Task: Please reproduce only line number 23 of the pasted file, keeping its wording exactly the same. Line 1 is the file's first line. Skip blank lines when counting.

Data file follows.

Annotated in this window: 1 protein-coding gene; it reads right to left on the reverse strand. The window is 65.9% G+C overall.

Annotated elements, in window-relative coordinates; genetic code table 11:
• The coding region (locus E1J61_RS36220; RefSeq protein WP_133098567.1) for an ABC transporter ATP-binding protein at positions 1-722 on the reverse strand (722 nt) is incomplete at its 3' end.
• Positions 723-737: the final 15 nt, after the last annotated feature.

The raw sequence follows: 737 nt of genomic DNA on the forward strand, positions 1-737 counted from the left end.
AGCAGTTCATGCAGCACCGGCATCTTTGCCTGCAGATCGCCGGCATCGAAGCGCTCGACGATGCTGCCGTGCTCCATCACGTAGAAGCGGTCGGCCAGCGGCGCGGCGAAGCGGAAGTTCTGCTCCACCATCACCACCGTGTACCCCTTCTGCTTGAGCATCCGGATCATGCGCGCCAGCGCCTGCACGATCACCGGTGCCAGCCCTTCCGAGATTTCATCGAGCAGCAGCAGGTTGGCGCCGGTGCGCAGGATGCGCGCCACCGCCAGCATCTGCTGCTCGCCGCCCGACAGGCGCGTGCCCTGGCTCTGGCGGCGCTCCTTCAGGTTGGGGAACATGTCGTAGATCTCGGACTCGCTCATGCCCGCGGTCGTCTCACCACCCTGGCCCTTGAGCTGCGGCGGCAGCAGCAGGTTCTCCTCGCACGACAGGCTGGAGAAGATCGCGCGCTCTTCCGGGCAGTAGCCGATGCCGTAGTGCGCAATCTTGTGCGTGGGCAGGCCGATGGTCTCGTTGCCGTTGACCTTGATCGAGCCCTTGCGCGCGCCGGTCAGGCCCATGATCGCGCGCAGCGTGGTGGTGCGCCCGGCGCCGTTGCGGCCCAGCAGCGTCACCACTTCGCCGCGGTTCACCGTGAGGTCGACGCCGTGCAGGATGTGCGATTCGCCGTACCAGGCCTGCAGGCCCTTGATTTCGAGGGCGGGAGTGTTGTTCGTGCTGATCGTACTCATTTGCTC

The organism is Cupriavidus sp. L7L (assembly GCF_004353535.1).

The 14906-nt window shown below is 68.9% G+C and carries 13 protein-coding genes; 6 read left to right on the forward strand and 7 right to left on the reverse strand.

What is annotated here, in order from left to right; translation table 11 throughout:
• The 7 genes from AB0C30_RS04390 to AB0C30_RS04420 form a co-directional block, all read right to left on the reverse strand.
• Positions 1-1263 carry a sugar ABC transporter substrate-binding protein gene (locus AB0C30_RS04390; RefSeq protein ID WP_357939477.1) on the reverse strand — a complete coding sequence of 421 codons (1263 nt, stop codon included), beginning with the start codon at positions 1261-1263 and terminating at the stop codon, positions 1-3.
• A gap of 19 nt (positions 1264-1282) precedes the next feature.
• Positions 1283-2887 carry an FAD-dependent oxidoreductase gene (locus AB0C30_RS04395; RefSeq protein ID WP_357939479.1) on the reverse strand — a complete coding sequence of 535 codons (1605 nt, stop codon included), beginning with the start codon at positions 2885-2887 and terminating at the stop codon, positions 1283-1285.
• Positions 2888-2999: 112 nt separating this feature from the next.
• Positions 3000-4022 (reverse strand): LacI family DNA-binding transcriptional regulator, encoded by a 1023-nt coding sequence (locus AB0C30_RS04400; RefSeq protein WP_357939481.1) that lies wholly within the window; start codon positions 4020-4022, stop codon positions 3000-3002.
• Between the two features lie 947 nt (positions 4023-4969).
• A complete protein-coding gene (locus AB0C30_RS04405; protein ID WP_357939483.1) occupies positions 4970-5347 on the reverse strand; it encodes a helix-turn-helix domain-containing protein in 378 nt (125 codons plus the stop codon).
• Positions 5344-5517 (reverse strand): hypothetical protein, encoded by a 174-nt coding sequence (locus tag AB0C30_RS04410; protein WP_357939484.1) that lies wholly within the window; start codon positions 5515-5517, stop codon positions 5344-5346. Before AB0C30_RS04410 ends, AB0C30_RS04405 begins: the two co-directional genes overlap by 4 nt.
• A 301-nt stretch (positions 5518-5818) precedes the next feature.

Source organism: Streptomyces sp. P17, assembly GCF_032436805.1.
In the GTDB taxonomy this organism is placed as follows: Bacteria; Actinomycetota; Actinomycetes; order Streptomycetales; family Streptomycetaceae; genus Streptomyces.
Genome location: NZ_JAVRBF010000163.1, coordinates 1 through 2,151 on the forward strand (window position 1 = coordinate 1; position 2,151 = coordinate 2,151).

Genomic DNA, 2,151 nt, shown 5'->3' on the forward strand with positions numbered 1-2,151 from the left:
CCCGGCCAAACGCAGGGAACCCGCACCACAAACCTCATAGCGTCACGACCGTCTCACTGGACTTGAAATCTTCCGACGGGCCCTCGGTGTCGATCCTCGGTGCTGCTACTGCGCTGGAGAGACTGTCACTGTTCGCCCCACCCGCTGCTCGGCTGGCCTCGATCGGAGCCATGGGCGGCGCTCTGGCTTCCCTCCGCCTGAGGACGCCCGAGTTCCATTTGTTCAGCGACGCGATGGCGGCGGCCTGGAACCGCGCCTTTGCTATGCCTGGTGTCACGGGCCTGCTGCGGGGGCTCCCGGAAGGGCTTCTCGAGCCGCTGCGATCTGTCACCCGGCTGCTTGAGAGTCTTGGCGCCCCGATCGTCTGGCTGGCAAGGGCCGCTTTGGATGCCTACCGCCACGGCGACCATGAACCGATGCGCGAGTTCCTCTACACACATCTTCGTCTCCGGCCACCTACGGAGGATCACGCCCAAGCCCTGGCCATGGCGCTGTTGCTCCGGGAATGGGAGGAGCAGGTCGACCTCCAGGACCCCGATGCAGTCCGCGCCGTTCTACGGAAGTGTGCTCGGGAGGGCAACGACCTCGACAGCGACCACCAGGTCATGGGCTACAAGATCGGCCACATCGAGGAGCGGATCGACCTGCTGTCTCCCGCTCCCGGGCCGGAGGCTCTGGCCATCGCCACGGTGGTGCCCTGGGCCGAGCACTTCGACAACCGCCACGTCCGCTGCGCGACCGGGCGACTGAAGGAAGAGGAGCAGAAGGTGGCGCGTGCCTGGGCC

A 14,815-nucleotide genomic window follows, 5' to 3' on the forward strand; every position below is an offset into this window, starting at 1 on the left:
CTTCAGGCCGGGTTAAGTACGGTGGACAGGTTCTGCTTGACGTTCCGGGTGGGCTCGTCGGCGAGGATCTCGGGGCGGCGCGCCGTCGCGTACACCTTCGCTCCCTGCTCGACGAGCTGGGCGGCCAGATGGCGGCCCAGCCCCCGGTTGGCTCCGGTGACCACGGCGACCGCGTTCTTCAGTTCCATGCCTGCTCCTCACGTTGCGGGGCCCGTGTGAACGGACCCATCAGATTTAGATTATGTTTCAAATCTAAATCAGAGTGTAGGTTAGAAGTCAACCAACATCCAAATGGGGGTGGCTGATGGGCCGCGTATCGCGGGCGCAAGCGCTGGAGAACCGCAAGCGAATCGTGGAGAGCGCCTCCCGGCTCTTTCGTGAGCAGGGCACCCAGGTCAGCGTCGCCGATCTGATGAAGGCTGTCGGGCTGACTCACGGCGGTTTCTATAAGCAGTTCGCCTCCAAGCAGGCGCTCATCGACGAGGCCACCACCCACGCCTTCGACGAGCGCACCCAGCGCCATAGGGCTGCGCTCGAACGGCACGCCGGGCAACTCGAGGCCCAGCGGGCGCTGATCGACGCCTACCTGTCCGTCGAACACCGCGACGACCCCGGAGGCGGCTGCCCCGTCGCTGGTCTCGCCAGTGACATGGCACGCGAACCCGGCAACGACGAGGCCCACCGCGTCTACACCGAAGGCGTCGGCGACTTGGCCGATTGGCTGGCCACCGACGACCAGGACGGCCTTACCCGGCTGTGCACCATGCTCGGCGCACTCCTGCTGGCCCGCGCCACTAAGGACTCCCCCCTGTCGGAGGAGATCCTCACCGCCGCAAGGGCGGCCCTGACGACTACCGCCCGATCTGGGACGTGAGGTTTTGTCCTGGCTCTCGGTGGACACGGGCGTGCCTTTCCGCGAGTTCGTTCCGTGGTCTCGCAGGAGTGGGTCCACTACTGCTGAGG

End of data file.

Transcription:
Genomic DNA, 2,151 nt, shown 5'->3' on the forward strand with positions numbered 1-2,151 from the left: